Of course, it's important to go easy on salt - we do recommend avoiding salting baby’s food until after 12 months when possible, as their kidneys are immature. A little salt is OK - they’ll likely get sodium in naturally salty foods or restaurant/packaged foods anyway. However, all other safe spices are fair game!
Does that mean baby can have spicy food too? Yes, but start small. Some babies love spicy food and will take to it well, while others may not enjoy it for months or years to come.
Spices aren’t just for flavor - they have health benefits too! Cinnamon may improve blood sugar, and turmeric has potent anti-inflammatory effects! We love pumpkin pie spice, which is a blend of cinnamon, ginger, lemon peel, nutmeg, cloves and cardamom, usually available during the holiday season (but we use it year-round). It’s awesome in oatmeal, yogurt, muffins, quick breads and coffee for you!
Raising adventurous eaters involves offering all types of safe textures, food shapes, and flavors. That means serving food both with and without spices/herbs, cooking it in various ways, and presenting it differently as often as you can. If you have our online course for infants, make sure to check out the Baby-led Weaning Grocery List for all the ways to safely serve foods from all food groups!
Embrace the mess.
We love baby-led weaning (infant self-feeding), where you skip baby food and let baby feed herself whole foods from the start. Babies eat what the family eats (being mindful of choking hazards) and learn to integrate into the family's food landscape from the start.
To read more about the benefits of baby-led weaning (BLW), check out this free printable.
We’ve been teaching baby-led weaning from a dietitian’s and feeding therapist’s perspective - evidence-based, flexible (not rigid), and practical for busy families - for almost 5 years to thousands of parents across the globe.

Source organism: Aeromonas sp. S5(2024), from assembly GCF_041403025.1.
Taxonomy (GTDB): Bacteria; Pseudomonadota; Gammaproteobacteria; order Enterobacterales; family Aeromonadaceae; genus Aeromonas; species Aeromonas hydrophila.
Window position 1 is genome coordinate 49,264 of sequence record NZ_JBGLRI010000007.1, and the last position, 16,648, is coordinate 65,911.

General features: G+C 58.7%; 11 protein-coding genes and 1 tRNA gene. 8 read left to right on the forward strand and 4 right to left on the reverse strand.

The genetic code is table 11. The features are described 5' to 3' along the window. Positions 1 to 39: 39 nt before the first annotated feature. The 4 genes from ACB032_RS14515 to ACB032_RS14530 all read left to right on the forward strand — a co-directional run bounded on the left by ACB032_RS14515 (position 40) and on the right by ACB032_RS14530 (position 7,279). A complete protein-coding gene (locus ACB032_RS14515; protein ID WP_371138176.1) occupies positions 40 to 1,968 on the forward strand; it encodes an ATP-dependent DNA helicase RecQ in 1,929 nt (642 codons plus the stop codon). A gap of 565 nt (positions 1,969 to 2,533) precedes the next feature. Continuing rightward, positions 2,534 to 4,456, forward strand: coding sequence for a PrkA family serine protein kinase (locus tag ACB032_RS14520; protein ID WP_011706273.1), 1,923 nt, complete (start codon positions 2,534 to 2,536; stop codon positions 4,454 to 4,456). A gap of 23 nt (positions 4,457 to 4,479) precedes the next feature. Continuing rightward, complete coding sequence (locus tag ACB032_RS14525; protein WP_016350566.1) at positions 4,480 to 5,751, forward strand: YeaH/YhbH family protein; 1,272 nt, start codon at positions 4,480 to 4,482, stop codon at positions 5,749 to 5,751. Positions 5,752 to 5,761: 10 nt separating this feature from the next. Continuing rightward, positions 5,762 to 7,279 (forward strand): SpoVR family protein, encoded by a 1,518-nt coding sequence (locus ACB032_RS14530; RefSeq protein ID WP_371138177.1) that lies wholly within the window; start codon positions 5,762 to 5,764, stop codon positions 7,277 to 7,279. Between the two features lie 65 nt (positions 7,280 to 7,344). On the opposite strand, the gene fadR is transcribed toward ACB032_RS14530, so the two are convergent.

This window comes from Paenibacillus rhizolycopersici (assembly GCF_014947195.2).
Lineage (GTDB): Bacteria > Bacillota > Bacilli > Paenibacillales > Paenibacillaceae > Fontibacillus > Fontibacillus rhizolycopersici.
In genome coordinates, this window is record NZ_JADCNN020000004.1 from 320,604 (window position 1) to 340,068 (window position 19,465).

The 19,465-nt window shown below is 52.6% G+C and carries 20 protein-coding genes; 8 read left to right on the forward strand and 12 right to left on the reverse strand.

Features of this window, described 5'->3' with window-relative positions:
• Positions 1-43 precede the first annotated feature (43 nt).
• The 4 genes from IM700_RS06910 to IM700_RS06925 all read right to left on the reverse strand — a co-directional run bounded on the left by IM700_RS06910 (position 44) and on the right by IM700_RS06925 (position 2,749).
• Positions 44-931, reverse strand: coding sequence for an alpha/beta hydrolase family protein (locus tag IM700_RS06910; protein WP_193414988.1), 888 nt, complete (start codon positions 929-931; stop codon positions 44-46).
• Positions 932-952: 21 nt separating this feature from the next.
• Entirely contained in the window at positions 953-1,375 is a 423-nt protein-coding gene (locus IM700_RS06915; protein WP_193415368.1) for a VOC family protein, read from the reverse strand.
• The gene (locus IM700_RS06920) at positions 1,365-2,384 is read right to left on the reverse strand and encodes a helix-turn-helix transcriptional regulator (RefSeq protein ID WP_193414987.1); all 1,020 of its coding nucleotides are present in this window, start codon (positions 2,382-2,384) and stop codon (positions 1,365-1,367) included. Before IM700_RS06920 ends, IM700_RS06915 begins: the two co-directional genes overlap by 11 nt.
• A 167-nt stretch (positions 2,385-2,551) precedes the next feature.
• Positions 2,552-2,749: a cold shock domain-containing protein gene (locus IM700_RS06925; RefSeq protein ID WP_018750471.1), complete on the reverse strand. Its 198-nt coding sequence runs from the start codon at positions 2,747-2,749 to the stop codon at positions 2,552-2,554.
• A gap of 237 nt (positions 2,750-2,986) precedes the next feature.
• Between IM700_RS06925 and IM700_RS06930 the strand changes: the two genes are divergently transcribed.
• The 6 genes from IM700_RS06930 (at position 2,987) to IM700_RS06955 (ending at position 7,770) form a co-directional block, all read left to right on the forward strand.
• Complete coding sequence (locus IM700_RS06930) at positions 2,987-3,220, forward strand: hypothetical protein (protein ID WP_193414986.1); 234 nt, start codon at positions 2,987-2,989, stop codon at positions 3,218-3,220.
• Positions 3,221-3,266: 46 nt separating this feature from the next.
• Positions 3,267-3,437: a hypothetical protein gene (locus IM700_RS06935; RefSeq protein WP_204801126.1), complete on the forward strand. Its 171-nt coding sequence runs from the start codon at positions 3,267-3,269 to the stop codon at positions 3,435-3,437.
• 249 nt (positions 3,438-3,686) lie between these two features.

Our fully online, self-paced baby-led weaning course takes 90 minutes to watch (no heavy reading!) and includes:
Go back to the course when you have another baby - it doesn’t expire as long as we are hosting it (which we plan to do for a very long time)! PLUS, as a client you will get access to our Feeding Littles-Clients Only Facebook Group!
Thank you for letting us join you on your feeding journey!
Get your snack on, friends.
What snacks does a dietitian love?? I wanted to share my go-to options, especially for road trips - but these work well even when you're at home or sending snacks to school. Y’all know how important the snack game is with kids (because HANGRY = DISASTER when you factor in tons of excitement and not enough sleep), and while traveling we up our game so we have lots of options.
I always try to incorporate high protein snacks and fruit/veggies into the mix because protein/fiber balance blood sugar, which helps everyone feel better between meals. Remember, snacks are all about honoring our body’s hunger signals between meals and feeding ourselves the tasty, enjoyable fuel we need to feel our best. Plus, little humans have little tummies so they need to eat often.
Below are some of our favorite options you can rotate into your snack rotation:
My kids don’t have any allergies - and I regularly serve allergens to help prevent the development of allergies - but if your kid has an allergy, please modify. Always have water available as well.
A little salt is OK.
In our infant course on baby-led weaning, we recommend going easy on baby’s salt intake because babies' kidneys are immature and likely can’t handle large amounts of sodium. (Salt is made up of sodium and chloride, both minerals...so when discussing sodium we are indirectly referencing salt.)
It is believed that the adequate intake of sodium for babies is around 400 mg, which is about a pinch of salt per day. However, breast milk contains about 42 mg of sodium per 8 oz, so do we need to completely eliminate salt from baby’s solid foods? The quick answer - no.
A little salt is OK in helping baby’s body absorb water. As it turns out, sodium is considered an essential nutrient! Many foods naturally contain sodium anyway, so baby is already eating sodium when getting many foods in their whole form.
However...we don't have any data to prove that going over 400 mg is absolutely detrimental. It's more of a theoretical precaution.
To stay on the safe side we recommend not directly salting baby’s food when possible. When roasting veggies, avoid salting baby’s portion, or don’t put salt on the beef patty you’re grilling for baby to eat.